5-year overall survival A better outcome of 5-year overall survival was observed among patients with higher level of AMPK expression, no matter it was detected by immunohistochemistry (P<0.0001), microarray (P<0.0001) or polymerase chain reaction (P=0.009) (Supplementary Figure S9).

AMPK activation status

3-year overall survival Higher expression of AMPK implied a favorable pooled outcome of 3-year overall survival among cancer patients, no matter in its normal (P=0.0002) or activated form (P<0.0001) (Supplementary Figure S10).

5-year overall survival Against lower expression level, a superior 5-year overall prognosis was obtained within patients featuring AMPK redundancy regardless of phosphorylated (P=0.0001) or original status (P<0.0001) (Supplementary Figure S11).

TNM stage

3-year overall survival Stronger AMPK positivity indicated longer 3-year overall survival among patients of I-IV (P<0.0001) and I-III (P<0.0001) stages. However, those with TNM II-IV stages had comparable survival outcome despite of different AMPK expression (P=0.25) (Supplementary Figure S12).

5-year overall survival Among participants with TNM I-IV (P<0.0001) and I-III (P<0.0001) stages, over-expression of AMPK was linked to better 5-year overall survival. Nevertheless, with regard to patients of II-IV stages, equivalent outcome of 5-year overall survival was obtained between lower and higher AMPK levels (P=0.56) (Supplementary Figure S13).

Sensitivity analysis

Firstly, by excluding low-quality trials of Kim 2013 and Zhang 2014-C2, results of 3-year overall survival (P<0.0001), 5-year overall survival (P<0.0001), 10-year overall survival (P=0.0005), 3-year disease free survival (P<0.0001), 5-year disease free survival (P=0.03) and 10-year disease free survival (P=0.01) remained stable.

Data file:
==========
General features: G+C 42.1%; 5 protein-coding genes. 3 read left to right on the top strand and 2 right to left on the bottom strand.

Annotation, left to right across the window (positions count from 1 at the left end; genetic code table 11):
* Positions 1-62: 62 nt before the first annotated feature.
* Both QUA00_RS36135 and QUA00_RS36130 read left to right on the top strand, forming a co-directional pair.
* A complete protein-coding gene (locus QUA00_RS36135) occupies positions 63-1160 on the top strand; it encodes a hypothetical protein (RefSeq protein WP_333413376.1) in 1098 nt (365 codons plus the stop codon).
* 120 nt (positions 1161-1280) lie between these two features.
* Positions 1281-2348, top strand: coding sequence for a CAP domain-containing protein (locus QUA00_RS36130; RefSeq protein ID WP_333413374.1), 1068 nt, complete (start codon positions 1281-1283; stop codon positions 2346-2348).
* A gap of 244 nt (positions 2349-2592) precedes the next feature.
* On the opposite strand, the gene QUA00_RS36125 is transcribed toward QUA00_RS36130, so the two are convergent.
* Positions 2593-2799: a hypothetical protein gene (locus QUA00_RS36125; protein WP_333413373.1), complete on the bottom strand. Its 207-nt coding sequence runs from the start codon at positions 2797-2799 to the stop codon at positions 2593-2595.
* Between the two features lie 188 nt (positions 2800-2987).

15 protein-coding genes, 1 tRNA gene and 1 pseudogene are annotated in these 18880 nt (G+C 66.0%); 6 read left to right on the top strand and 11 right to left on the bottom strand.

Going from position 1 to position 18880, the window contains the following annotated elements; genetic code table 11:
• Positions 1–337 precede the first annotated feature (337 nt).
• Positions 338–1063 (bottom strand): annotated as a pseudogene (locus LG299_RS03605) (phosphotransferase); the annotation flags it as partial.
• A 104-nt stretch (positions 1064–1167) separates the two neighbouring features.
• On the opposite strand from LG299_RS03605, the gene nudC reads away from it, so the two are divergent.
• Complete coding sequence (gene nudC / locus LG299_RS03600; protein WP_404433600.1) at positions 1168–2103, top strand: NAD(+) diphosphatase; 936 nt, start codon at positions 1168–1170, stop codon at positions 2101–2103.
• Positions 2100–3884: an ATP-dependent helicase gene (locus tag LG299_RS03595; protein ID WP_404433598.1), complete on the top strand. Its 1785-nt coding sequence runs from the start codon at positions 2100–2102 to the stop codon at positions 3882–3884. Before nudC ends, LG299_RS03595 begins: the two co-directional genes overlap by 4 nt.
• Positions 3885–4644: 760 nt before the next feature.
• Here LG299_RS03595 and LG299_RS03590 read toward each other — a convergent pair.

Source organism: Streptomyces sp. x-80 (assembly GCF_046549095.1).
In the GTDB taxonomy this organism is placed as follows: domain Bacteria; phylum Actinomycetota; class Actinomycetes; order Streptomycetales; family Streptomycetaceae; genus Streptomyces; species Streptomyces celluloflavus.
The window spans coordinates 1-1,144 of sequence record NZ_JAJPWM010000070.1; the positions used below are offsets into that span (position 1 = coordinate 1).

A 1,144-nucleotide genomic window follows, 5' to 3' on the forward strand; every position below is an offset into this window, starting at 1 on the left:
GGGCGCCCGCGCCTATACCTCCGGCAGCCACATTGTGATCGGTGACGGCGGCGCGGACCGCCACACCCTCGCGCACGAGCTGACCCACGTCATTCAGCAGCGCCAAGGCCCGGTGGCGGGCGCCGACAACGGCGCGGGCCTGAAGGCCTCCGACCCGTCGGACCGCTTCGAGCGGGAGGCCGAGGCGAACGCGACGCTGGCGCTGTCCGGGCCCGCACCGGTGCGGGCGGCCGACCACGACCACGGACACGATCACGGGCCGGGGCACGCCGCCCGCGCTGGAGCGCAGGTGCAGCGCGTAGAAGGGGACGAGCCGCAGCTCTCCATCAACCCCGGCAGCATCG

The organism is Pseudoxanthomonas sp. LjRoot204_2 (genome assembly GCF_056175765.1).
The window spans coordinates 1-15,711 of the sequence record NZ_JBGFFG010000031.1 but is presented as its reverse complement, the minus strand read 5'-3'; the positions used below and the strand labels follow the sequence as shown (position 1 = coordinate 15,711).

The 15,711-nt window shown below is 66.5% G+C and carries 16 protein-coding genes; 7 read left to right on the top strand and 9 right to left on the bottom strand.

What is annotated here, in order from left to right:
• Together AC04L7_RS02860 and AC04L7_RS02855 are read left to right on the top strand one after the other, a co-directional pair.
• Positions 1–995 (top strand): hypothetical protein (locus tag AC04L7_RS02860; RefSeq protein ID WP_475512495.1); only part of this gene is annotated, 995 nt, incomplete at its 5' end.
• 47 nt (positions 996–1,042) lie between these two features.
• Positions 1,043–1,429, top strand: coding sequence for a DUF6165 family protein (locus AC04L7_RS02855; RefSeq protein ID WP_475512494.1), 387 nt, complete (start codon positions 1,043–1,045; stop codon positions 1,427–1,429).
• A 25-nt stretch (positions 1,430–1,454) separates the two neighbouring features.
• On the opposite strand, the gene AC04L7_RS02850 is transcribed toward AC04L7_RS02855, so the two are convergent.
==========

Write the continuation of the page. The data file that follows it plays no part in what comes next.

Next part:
Secondly, by interchanging statistical modes between fixed-effects model and random-effects model, outcomes of 3-year overall survival (P<0.0001), 5-year overall survival (P<0.0001), 10-year overall survival (P<0.0001), 3-year disease free survival (P<0.0001), 5-year disease free survival (P<0.0001) and 10-year disease free survival (P=0.0004) remained unchanged.

Thirdly, by randomly removing included trials on STATA 12.0 platform, the outcome stability of 3-year overall survival (Supplementary Figure S14), 5-year overall survival (Supplementary Figure S15), 10-year overall survival (Supplementary Figure S16), 3-year disease free survival (Supplementary Figure S17), 5-year disease free survival (Supplementary Figure S18) and 10-year disease free survival (Supplementary Figure S19) was graphically confirmed.

Publication bias

Take 3-year overall survival for example, both results of Begg’s test (P=0.76) (Supplementary Figure S20) and Egger’s test (P=0.09) (Supplementary Figure S21) verified that there was no publication bias within the included cohorts.

DISCUSSION